3. 8 hours of sleep without waking up. Even if you’re someone who feels like you’ve never slept well, have always had trouble falling asleep, or wake up throughout the night, I promise you that with the right strategies, routines, and habits (both in the morning and evening) you can improve your sleep. The first step is making it a priority and knowing how important it is not only to lowering stress but also to balancing your blood sugar which means more energy and less cravings throughout the day.
  4. No digestive distress (daily bowel movements). Yes, you should be pooping 1-2x a day and not relying on Miralax or coffee to “get things going”. With my clients, we look at the root cause of their digestive issues and fix their chronic bloating, constipation, reflux, cramping, and inflammation. Even if you’ve dealt with digestive issues your whole life or been diagnosed with IBS, there is a reason for it and you don’t have to live it forever.
  5. Sunlight. Getting direct sunlight before 10am can do wonders for your stress, sleep, blood sugar, and mood. With this one habit alone you’ll see huge improvements. I recommend at least 15 minutes with no sunglasses or windows, exposing as much skin as possible.
  6. Movement. Your body is meant to move, but not in the way we force it to with hour long spin classes and CrossFit 6 days a week. The best movement is walking outside and just moving your body in a way that feels good. This plus a good strength training routine with proper recovery time will increase your stress resilience, support your hormones, and improve your metabolic health. Rather than increasing cortisol (your stress hormone) with a HIIT workout than sitting on your butt the rest of the day, you want to focus on movement throughout the day. When other stress is low and you’re doing all of the above, you can add in some more intense workouts.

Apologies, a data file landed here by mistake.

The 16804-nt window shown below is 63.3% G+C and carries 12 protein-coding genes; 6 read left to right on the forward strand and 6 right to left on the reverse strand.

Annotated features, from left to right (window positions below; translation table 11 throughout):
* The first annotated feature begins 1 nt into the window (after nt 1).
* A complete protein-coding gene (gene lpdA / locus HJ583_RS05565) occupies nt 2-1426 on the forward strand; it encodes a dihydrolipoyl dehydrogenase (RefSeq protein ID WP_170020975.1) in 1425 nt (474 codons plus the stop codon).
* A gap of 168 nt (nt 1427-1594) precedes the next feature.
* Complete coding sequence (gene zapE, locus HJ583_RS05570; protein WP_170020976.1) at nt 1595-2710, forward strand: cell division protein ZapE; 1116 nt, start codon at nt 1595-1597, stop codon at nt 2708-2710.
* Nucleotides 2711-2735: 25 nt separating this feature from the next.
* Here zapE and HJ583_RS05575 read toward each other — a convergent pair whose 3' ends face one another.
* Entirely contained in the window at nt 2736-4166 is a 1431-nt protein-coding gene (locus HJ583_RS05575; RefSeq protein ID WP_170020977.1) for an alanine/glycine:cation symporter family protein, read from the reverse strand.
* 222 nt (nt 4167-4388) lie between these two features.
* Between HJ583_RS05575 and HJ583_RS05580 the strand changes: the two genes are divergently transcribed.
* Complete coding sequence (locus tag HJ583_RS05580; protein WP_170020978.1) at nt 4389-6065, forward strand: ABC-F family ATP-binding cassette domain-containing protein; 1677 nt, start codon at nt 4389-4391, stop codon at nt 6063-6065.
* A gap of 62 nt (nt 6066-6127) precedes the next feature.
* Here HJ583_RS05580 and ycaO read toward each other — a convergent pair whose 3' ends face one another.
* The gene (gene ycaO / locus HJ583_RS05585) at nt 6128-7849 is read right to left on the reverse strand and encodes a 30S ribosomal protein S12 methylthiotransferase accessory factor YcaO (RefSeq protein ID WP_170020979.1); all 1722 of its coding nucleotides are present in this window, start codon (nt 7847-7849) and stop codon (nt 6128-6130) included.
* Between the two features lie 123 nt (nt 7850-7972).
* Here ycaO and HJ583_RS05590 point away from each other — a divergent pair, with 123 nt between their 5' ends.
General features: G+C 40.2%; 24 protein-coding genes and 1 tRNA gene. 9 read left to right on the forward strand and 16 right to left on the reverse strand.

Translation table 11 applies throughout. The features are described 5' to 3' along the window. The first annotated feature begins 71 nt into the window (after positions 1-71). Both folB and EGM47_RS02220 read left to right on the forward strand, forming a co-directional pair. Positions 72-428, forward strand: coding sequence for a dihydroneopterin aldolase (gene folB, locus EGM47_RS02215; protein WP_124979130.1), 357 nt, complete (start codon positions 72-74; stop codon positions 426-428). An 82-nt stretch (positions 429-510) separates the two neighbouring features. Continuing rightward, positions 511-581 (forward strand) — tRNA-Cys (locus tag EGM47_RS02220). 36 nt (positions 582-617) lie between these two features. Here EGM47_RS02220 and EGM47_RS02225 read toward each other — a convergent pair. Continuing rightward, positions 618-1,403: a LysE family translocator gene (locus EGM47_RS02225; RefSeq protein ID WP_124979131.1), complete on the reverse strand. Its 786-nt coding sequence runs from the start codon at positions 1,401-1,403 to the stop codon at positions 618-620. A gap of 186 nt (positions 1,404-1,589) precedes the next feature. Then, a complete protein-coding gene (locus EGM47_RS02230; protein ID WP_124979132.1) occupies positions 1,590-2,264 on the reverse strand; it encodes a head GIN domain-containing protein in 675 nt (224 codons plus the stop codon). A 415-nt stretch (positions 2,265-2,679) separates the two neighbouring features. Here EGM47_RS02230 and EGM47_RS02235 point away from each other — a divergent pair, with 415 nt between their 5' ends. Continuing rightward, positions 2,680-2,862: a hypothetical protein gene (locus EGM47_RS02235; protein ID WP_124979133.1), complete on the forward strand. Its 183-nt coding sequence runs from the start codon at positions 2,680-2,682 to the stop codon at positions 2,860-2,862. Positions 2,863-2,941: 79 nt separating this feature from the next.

If you made it this far, you’re probably very aware that you need to work on these strategies and maybe wondering how you can start to put it all into action with a plan that makes sense for you.

If you’re ready take an approach that actually works for you and put together a step by step with support, guidance, and accountability, then you can fill out an application to work together HERE.

Ready to discover how to fuel your body so you can support your energy, hormones, metabolism, & weight ….without dieting, restricting, or stressing about food?

Download my FREE Well Nourished Woman Guide here

& Learn the 6 key strategies that will help you ditch the cravings for good, improve your energy, balance your hormones, & lose weight easily without stressing over calories, exercise, and food rules.